What's Next 2018: Deep tech is not only for the scientists

  • To make it simple, there are three main categories – data, hardware and biology.
  • Before investing in deep tech, it is important to who is using the tech and how it’s used

 

What's Next 2018: Deep tech is not only for the scientists

 

“TOO many people talk about deep tech. There are a lot of buzzwords but, as investors, I group them into three,” explained Khailee Ng (pic), the managing director of 500 Startups, at Digital News Asia’s What’s Next 2018 conference.

500 Startups is a venture capital firm incepted in Silicon Valley that has invested in over 2,000 companies spanning across 60 countries. “In Malaysia, we have invested in 35 companies so far including Grab. We’ve deployed RM24 million into these companies and over four years, the total enterprise value of these companies together is about RM50 billion.”

Explaining the rationale underlying his talk, Ng says: “We are trying to open source ourselves. We want the whole world to be involved in investing and to do it well. So what I am speaking to you about today is also an extension of what we do, which is to teach venture capital as partners with Stanford University.”

Ng’s talk was directed at providing a framework or idea to the audience of how to look at all things deep tech. “A lot of us here in the room today – we are here to make money, reduce costs and understand the nuts and bolts of our businesses. We want to know what technology can help us.”

While apprehension surrounding deep tech usually comes from complexities of terminology and the tech itself, Ng claims deep tech can be categorised into three buckets namely data, hardware and biology.

Tips for investing in deep tech

Before delving deeper into the topic, Ng provided the audience with a gist of his 3 bucket classification. “The first bucket are technologies that manipulate data in very interesting ways – machine learning, artificial intelligence and big data.”

“Next, for IoT, robotics, sensors, virtual reality and augmented reality – these technologies manipulate hardware,” Ng explained. “The third group, like biotech, lifetech and agritech all relates to biological aspects.”

However, Ng was quick to clarify his omission of cryptocurrency and other software-related solutions. “All of the deep tech buzzwords can be pushed in one of these three categories. As for crypto, that is another thing altogether to talk about on another day.”

“Many people ask about apps, e-commerce, marketplace and websites but software is actually not considered deep tech in our books, although it is required to be the interface for some of these technologies,” he added.

Upon providing this framework and setting the context for his talk, Ng remarked “The most important part of the picture is – who is using these types of technology? Typically, most of these technologies are used by businesses that you may own and invest in.”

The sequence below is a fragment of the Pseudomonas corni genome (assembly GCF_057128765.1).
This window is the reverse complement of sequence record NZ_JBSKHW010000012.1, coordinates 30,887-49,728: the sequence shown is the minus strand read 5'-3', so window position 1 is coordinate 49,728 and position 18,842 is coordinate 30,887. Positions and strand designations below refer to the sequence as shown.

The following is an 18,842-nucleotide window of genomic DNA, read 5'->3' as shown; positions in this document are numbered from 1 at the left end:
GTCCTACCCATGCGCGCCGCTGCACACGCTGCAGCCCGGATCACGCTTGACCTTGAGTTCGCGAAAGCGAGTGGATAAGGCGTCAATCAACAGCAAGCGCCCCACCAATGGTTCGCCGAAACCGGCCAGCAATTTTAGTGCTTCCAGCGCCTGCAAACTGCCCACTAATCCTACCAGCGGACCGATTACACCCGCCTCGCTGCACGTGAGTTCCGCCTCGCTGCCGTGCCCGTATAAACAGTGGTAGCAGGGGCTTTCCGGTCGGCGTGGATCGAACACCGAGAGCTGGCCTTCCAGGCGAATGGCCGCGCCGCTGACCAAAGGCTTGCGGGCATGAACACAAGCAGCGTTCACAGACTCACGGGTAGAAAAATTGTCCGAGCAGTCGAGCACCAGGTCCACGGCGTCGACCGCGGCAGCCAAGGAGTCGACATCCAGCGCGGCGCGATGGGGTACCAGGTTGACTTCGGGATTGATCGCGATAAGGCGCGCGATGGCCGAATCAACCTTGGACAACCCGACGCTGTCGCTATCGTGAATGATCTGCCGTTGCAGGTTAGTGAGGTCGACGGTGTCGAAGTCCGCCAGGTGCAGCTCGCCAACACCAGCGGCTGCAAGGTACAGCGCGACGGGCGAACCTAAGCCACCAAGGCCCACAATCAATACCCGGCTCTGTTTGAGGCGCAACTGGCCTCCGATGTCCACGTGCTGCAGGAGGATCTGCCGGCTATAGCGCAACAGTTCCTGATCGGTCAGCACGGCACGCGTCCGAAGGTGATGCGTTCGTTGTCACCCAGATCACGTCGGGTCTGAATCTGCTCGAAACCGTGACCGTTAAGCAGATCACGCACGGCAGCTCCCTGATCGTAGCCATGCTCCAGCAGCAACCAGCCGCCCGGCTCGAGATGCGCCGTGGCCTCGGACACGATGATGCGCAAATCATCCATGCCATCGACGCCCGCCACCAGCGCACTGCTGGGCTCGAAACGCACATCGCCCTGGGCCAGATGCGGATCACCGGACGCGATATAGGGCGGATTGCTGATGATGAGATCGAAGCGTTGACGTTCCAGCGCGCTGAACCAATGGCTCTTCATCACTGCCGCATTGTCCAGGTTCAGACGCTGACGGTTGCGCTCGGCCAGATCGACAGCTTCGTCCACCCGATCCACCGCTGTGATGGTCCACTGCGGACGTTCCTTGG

Before 500 Startups invests in a deep tech company, Ng shared the primary criterion that is assessed. “We want to know whether the technology is used by any businesses to generate and increase its revenue and decrease cost for its customers.”

Ng went on to share some insights gained from investing in deep tech, first of which is that one does not have to be a scientist to invest in deep tech companies. “A lot of the founders of deep tech companies are not scientists either. There are so many non-scientists taking technology and commercialising it by working with others.”

The next lesson Ng imparted was that one does not have to be in Silicon Valley or China to invest in deep tech. “For companies with data capabilities, we find them present in any country we invest in. As for hardware – IoT, robotic and sensors, Taiwan is excellent while Australia and Singapore are good too.”

For biotech, lifetech and agritech opportunities, Ng recommends looking at Hong Kong. “Hong Kong’s regulation is so accommodating of innovation on life sciences that many people move there to create companies.”

“Meanwhile, Indonesia and Malaysia are excellent for agritech. So for those who think you have to be in Silicon Valley because there is no talent elsewhere, you just have to explore and see the full picture,” Ng said.

As for his third and last bit of wisdom, Ng shared “You don’t have to wait. A lot of people talk about deep tech in the future tense but the fundamental technology is already here.”

“The new entrepreneurs are taking these technologies and converting it to business value.” Speaking directly to the business people in the audience, Ng said “If you can work with them, you can even co-create new deep tech companies. You do not have to be a scientist, you don’t have to be in Silicon Valley. You can just be you and create the future together.”

 

Related stories:

Malaysian SMEs have a role in accelerating digital economy

Khailee Ng’s 5 tips to grow a sustainable business

Week in Review: Have government efforts lifted Malaysia’s innovation levels?

 

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